Saturday, October 4, 2014

CANON OF FILM: "DR. STRANGELOVE: OR HOW I LEARNED TO STOP WORRYING AND LOVE THE BOMB"

DR. STRANGELOVE: OR HOW I LEARNED TO STOP WORRYING AND LOVE THE BOMB (1964)

Director: Stanley Kubrick
Screenplay: Stanley Kubrick, Terry Southern & Terry George based on the novel Red Alert aka Two Hours Until Doom by Terry George)




Look up “satire” in the dictionary and I wouldn’t be surprised if you saw a picture of Peter Sellers as the title character rolling from his wheelchair in the infamous war room from Stanley Kubrick’s great film, “Dr. Strangelove…”. (Or better yet, the shot of him getting up from the wheelchair) We do however, need a brief history lesson before going any further. During the ‘50s and to some degree lasting all the way up until the 1980s, the U.S. and Russia were in a Cold War, and one of the things they happened to fight over was who could make the bigger weapon of mass destruction. This was also the time of McCarthyism, and the Domino Theory that Communists were eventually going to infiltrate America, and this was two years past the Cuban Missile Crises and apparently do such horrendous things as… Well, if I go on about this too much, I’ll start writing my own comedy film. But, when Gen. Jack D. Ripper (Sterling Hayden, coming out of retirement for the role) talks about his belief that Communists were trying to put fluoride into our drinking water, although this plays for comedy now, this was actually at one point a very popular belief. (I wrote a paper on fluoride once, so I know).

This is why the diluted Gen. Ripper sends over planes with nuclear weapons to bomb Russia. With the renegade on the loose the President (Oscar-nominated Sellers, in one of his three roles) is called to action to figure out what to do, and consults his advisors in the war room. One of the advisors, Gen. Buck Turgidson,(George C. Scott) is exceptionally entertaining as he continually concludes that the best thing to do is for them to do is for the planes to continue on their mission. Meanwhile, up in the plane, they have absolutely no knowledge of what’s going on down below, and are continuing to go forward with the attack piloted by Maj. T.J. Kong. Kong was supposed to be Sellers 4th role in the film, but wasn’t sure about a Texan accent, so Kubrick hired Westerns veteran Slim Pickens to play the part. (I don’t believe the myth that Kubrick didn’t tell Slim that the film was a comedy.)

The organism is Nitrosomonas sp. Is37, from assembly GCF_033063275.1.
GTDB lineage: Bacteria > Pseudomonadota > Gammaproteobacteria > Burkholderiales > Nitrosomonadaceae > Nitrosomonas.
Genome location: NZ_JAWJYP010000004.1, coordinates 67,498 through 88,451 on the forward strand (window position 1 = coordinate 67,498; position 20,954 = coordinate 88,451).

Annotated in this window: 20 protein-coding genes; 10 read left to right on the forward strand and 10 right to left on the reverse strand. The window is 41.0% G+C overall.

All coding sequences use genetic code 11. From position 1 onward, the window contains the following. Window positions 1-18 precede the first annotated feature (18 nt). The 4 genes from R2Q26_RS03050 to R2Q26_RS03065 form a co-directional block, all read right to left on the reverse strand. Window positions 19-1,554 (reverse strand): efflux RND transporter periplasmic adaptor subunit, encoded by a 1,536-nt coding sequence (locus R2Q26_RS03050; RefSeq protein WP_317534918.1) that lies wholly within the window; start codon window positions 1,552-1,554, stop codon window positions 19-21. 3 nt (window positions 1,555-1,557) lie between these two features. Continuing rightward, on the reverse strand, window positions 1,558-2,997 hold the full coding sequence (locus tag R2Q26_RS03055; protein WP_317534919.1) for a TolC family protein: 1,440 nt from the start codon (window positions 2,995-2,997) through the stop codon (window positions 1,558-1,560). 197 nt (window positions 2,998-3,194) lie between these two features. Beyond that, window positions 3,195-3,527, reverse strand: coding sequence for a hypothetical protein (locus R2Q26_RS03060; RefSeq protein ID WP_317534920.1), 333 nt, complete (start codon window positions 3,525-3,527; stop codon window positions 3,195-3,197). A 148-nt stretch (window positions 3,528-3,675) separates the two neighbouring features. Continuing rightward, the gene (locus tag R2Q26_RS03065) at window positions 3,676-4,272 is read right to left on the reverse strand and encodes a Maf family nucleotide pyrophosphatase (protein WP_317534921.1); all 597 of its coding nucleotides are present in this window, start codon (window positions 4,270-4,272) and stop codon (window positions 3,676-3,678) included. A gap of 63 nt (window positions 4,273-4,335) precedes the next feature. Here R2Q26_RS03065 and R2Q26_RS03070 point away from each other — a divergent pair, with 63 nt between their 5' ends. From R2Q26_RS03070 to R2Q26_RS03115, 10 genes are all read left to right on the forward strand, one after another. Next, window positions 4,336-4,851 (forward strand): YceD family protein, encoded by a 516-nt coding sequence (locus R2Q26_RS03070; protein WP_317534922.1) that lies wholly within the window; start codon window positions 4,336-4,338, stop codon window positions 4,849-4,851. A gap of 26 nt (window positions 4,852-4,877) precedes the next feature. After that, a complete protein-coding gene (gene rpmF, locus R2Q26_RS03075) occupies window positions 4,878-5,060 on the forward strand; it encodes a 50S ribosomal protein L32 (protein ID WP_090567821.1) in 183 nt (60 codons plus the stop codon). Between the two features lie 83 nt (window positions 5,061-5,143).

Kubrick, who I’ve studied more than most directors, was an extreme perfectionist in his work. (Pick any of his films, I can point out all the exactness in the details.) This film however, he cheerily has let some of his actors go at it on their own, and kept a few blunders into the film, including a famous one where George C. Scott fell down unplanned, but stayed in character well enough that is played as funny. The great final scene with Slim Pickens riding a nuclear bomb to the ground is the greatest display of phallic humor ever conceived. It’s weird for Kubrick to have done such a straight comedy, in fact, he originally intended to make a serious film about nuclear annihilation, but inevitably, as the script was being conceived, they just kept laughing and making jokes, and finally they just started putting the jokes in. In fact, with the film opening before Sidney Lumet’s cold war thriller “Fail-Safe”, it actually ruined the effect of that film, which is also a classic, but didn’t catch on with audiences after essentially the parody was released first and was so outstanding, it made “Fail-Safe” seem melodramatic by comparison.

The infamous original ending of the War Room dissipating into a literal pie fight, not withstanding, watching the film now, reveals eerie parallels to some recent modern events, and some major political figures of today can easily be compared to some of the characters in “Dr. Strangelove…” (Tell me you can watch Capt. Turgidson and not think a little bit of Donald Rumsfeld) That said, there’s always been a little bit of absurdity in war, but let’s not debate such a classic farce, and just enjoy the pure humor of it. I believe I may have already exceeded my authority anyway. 
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